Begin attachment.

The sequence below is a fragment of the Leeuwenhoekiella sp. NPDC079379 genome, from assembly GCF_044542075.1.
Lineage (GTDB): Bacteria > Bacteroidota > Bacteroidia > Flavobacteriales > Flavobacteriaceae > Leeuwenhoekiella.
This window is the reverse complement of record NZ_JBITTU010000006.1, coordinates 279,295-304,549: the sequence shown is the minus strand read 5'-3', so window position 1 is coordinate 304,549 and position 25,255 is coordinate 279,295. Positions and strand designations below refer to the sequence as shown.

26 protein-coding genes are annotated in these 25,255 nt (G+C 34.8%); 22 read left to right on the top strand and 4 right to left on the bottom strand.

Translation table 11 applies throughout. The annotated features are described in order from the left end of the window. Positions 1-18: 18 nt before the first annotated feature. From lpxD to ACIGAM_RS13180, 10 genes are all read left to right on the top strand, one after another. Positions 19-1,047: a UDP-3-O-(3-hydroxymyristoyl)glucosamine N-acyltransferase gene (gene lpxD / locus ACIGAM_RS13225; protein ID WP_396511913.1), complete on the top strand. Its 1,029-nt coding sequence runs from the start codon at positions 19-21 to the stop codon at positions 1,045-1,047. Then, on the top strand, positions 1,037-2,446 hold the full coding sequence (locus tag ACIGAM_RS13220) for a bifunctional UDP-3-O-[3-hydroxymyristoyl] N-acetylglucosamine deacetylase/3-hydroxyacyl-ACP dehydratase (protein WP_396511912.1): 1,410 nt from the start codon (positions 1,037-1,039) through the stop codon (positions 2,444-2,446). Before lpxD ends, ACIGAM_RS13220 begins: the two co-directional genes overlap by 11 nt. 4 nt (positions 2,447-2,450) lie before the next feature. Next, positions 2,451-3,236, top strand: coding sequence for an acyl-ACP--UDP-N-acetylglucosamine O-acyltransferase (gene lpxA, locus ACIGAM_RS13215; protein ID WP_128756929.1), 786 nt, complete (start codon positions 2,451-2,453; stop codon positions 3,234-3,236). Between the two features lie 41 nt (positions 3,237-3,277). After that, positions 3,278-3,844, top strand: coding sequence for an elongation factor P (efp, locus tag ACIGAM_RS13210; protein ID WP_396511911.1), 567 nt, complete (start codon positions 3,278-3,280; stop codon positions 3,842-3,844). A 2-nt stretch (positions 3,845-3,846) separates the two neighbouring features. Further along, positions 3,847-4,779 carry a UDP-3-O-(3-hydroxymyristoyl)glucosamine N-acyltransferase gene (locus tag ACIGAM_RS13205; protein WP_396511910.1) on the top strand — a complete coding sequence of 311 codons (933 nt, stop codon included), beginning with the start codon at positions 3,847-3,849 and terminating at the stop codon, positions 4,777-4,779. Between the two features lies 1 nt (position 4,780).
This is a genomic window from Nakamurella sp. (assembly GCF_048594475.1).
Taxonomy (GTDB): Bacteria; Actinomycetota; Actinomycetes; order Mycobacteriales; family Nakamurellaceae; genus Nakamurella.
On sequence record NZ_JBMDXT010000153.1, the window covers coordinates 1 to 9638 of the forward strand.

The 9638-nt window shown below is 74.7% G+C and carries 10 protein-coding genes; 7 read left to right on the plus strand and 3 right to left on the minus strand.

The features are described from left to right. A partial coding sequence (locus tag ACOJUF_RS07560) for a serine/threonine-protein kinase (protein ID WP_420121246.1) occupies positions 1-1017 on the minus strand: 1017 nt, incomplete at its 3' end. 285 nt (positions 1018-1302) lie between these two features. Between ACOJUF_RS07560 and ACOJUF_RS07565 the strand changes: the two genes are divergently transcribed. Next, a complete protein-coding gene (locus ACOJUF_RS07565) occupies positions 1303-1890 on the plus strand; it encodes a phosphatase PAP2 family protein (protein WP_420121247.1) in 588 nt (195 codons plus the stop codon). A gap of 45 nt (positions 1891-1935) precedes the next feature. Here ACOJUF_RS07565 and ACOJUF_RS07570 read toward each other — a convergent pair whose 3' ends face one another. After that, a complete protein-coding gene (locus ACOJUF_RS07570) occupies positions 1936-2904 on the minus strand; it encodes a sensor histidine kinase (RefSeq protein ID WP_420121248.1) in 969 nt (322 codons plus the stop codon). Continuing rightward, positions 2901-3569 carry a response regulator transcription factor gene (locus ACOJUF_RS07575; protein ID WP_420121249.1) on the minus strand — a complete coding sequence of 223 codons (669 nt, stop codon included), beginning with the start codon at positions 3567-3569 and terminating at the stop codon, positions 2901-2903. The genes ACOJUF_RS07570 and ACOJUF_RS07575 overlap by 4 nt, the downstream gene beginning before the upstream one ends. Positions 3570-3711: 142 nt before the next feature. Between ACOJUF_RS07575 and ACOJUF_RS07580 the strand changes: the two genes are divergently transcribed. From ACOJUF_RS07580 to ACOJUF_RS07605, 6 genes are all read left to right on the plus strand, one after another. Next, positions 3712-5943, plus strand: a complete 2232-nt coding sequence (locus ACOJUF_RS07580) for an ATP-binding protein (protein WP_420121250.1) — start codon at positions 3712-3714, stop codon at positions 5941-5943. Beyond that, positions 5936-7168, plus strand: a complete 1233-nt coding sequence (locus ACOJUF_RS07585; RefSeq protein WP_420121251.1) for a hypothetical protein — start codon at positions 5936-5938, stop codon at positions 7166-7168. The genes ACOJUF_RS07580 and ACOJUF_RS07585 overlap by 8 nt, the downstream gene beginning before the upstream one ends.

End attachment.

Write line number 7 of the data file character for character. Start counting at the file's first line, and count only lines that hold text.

Taxonomy (GTDB): Bacteria; Actinomycetota; Actinomycetes; order Mycobacteriales; family Nakamurellaceae; genus Nakamurella.